When there is a problem, the logical thing is to properly understand what the problem is to know what caused it; what the effects of the problem are and what else is associated with the problem.
It is only after conducting such diagnosis that you can offer a prognosis.
But this audit should never be just for problematic issues alone. Even when things are going well, we need this analysis, in fact, it is especially when things are going well that we need a precise cause and effect analysis so that it is possible to know what is going well and build on the same. Hence the importance of statistics.
Statistics; the collection of organised data and its interpretation are very important for our economic growth at both the micro and macro levels.
At the firm level, the owner of the firm (and the manager) needs to determine in details the inputs and the outputs, the costs and the revenues etc.
The more current this information is, the more valid and useful it is. As the English say, ‘what gets measured gets done’. If a firm has its eyes on performance and keeps track of its figures, it will, almost always, do well.
The worst case scenario is that it will really know early when and why it is not doing well. This would still be good news.
At the macro (national) level it is a bit more complicated due to the fact that data is aggregated and theirs is a matrix of issues to consider. Nonetheless, the need for ‘real time’ data remains.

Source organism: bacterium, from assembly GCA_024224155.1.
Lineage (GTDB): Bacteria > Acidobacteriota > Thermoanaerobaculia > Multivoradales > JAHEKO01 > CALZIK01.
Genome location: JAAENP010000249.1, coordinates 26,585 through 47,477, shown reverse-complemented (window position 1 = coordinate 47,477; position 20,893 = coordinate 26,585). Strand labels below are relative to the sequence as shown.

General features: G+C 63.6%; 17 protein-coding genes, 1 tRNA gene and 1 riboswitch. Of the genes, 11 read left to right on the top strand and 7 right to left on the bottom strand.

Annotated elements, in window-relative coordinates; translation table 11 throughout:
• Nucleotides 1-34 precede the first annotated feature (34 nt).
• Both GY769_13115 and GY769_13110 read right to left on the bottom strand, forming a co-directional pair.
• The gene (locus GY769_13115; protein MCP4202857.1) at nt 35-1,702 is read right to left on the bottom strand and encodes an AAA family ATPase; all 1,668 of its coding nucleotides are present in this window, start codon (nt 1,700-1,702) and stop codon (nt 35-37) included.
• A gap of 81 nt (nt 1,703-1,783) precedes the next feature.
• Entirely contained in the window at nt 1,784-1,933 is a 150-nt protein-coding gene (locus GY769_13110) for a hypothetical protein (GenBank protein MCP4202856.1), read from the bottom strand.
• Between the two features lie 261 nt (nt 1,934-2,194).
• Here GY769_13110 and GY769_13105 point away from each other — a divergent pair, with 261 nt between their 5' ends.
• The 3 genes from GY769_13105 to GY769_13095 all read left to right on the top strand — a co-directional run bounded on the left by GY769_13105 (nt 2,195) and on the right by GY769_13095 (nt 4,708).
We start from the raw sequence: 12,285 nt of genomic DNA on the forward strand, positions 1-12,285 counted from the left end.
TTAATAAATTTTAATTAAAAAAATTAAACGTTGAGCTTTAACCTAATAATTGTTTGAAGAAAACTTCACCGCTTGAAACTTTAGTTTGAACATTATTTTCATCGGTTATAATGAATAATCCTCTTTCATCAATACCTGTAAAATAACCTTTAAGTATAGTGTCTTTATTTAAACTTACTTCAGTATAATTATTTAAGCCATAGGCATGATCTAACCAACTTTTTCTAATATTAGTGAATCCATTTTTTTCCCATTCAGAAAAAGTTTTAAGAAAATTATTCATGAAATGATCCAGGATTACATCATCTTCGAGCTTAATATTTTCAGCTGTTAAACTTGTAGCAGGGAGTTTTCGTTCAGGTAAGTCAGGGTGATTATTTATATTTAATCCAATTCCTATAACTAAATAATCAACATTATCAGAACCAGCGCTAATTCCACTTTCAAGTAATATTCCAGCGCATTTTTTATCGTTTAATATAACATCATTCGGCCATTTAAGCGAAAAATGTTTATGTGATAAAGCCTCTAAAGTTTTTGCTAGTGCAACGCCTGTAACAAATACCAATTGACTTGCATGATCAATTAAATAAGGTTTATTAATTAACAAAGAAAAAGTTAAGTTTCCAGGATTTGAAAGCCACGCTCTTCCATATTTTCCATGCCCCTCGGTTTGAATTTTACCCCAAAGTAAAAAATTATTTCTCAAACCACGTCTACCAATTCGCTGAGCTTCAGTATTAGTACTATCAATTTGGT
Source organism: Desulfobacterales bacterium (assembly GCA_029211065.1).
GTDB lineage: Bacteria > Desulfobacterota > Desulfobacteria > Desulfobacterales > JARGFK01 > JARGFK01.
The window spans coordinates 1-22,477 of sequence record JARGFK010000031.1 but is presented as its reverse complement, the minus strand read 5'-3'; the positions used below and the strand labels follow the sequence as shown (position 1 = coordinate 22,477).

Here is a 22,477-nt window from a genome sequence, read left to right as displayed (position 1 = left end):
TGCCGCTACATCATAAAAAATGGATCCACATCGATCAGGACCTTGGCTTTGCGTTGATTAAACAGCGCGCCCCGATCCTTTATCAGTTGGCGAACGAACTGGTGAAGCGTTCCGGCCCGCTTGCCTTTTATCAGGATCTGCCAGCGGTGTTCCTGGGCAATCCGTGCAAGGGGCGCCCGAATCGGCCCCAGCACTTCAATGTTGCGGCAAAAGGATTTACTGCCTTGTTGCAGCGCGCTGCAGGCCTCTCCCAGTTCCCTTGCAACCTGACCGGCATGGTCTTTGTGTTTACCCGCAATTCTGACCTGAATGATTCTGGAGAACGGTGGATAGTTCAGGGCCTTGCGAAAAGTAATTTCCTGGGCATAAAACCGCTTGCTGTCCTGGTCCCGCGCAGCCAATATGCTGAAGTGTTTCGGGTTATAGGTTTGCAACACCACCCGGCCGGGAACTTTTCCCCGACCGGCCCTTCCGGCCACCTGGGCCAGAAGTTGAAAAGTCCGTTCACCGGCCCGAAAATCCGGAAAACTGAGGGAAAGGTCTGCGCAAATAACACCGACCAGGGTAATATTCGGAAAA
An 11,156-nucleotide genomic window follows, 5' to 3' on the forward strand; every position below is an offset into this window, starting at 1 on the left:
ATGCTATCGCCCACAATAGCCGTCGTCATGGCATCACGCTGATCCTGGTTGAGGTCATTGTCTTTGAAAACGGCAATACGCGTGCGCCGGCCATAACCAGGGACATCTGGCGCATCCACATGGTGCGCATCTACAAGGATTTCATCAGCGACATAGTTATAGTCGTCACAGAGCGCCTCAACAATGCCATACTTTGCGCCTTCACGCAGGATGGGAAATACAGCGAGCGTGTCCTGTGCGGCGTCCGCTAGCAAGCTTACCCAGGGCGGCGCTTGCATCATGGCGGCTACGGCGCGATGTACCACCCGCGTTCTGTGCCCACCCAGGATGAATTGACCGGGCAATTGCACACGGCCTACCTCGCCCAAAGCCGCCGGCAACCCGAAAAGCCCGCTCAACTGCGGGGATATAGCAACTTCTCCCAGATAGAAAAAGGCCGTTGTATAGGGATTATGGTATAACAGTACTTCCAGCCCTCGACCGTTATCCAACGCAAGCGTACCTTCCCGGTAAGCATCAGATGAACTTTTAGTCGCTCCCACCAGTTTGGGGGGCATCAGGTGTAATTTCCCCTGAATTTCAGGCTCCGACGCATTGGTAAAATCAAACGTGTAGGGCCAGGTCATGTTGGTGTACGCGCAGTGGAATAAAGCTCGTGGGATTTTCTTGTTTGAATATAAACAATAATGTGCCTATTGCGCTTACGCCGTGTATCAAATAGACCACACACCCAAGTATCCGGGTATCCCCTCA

The question is now how regular this information can be availed and what the critical sectors are.
It is with this in mind that the move by National Institute of Statistics of Rwanda to (NISR) launch a Rwanda Statistical Yearbook (complete with an online downloadable version) should be lauded.
It is a good start and covers some of the key sectors like travel and tourism, banking, business enterprise and foreign trade among others, in addition to the ubiquitous population and GDP. Being a start, there are other areas that need to be considered.
Whereas it is prudent to compare ourselves with countries like ours that are doing slightly better than us (the South East Asians who were at the same stage in the 60’s as we presently are, are now world beaters) such as Malaysia, Singapore among others.
It is also prudent to go a notch higher and examine the top dogs like United States and Japan, for example, and analyse how they run their economies. There will always be something that we will learn. For one, such economies are obsessed with statistics.
The US monitors month by month employment figures. Each month, they have to know how many jobs the economy has created. The Japanese are offended greatly when this figure hits 5 percent.
They also follow figures on inflation at every sector. Employment, population (with attention to demographics) and inflation are inseparable when you want to gauge performance.
NISR should consider including employment figures from various sectors in its statistics. We need to know how many people are employed within a specified period of time (I would propose monthly, but I am aware of the resource constraints), in what sectors they are employed, what kinds of jobs they are in, in what age group they are, as well as how many are still unemployed.
Resource constraints are forever going to be with us, so we must find ways of working round them. NISR can build a reporting network with all sectors in order to get information in real time.
In today’s fast moving world, last year’s data might just end up being too historical and stuff for the archives.We must count so that we count!
Sam Kebongo is a skills and business advisory services consultant. He also teaches entrepreneurship at Rwanda Tourism University College.